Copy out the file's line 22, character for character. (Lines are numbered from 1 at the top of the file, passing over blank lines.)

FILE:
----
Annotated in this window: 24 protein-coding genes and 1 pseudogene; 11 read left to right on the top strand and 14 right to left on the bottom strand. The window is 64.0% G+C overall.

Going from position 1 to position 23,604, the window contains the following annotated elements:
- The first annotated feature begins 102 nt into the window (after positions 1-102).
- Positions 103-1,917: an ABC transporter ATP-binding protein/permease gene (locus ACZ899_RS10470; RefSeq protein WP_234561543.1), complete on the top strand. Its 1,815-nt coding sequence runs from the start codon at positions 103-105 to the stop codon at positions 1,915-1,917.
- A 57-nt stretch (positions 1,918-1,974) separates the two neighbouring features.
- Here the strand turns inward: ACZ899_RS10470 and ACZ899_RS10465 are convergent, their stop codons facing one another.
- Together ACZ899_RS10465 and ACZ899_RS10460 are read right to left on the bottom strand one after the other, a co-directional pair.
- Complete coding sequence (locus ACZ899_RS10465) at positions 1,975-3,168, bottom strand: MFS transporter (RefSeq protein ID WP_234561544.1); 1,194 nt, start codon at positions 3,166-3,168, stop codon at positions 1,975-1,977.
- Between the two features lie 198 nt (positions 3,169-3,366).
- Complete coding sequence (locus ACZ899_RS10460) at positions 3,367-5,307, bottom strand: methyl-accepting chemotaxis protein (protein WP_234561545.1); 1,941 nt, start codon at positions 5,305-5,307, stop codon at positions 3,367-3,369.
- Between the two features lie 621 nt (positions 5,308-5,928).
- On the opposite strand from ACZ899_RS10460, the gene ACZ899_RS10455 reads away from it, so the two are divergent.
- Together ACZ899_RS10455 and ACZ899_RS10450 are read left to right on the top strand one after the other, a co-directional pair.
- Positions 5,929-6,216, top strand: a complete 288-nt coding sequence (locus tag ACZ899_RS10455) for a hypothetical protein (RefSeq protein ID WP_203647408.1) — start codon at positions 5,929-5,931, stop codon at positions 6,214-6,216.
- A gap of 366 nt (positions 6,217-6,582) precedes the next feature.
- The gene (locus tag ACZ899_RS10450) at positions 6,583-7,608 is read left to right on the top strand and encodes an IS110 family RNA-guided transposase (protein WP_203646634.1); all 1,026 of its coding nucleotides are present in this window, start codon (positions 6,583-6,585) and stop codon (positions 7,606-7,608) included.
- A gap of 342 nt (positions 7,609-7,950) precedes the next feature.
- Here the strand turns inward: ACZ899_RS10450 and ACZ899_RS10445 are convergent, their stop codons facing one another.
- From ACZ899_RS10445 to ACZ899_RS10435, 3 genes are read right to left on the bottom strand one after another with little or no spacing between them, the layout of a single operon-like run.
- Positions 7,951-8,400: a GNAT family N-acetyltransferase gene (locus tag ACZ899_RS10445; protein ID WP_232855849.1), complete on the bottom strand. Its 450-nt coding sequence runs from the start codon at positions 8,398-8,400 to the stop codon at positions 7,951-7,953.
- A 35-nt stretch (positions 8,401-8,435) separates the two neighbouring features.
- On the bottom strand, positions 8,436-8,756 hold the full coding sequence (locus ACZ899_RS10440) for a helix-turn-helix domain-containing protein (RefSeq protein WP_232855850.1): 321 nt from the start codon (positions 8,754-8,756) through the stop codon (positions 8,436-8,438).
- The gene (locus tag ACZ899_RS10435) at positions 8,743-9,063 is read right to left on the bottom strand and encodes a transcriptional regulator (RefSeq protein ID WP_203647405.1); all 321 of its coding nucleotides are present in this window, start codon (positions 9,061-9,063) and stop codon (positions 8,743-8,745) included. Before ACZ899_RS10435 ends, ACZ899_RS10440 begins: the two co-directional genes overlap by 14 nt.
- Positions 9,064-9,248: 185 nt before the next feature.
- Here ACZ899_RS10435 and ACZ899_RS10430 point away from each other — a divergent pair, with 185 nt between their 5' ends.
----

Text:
- On the bottom strand, positions 8,436-8,756 hold the full coding sequence (locus ACZ899_RS10440) for a helix-turn-helix domain-containing protein (RefSeq protein WP_232855850.1): 321 nt from the start codon (positions 8,754-8,756) through the stop codon (positions 8,436-8,438).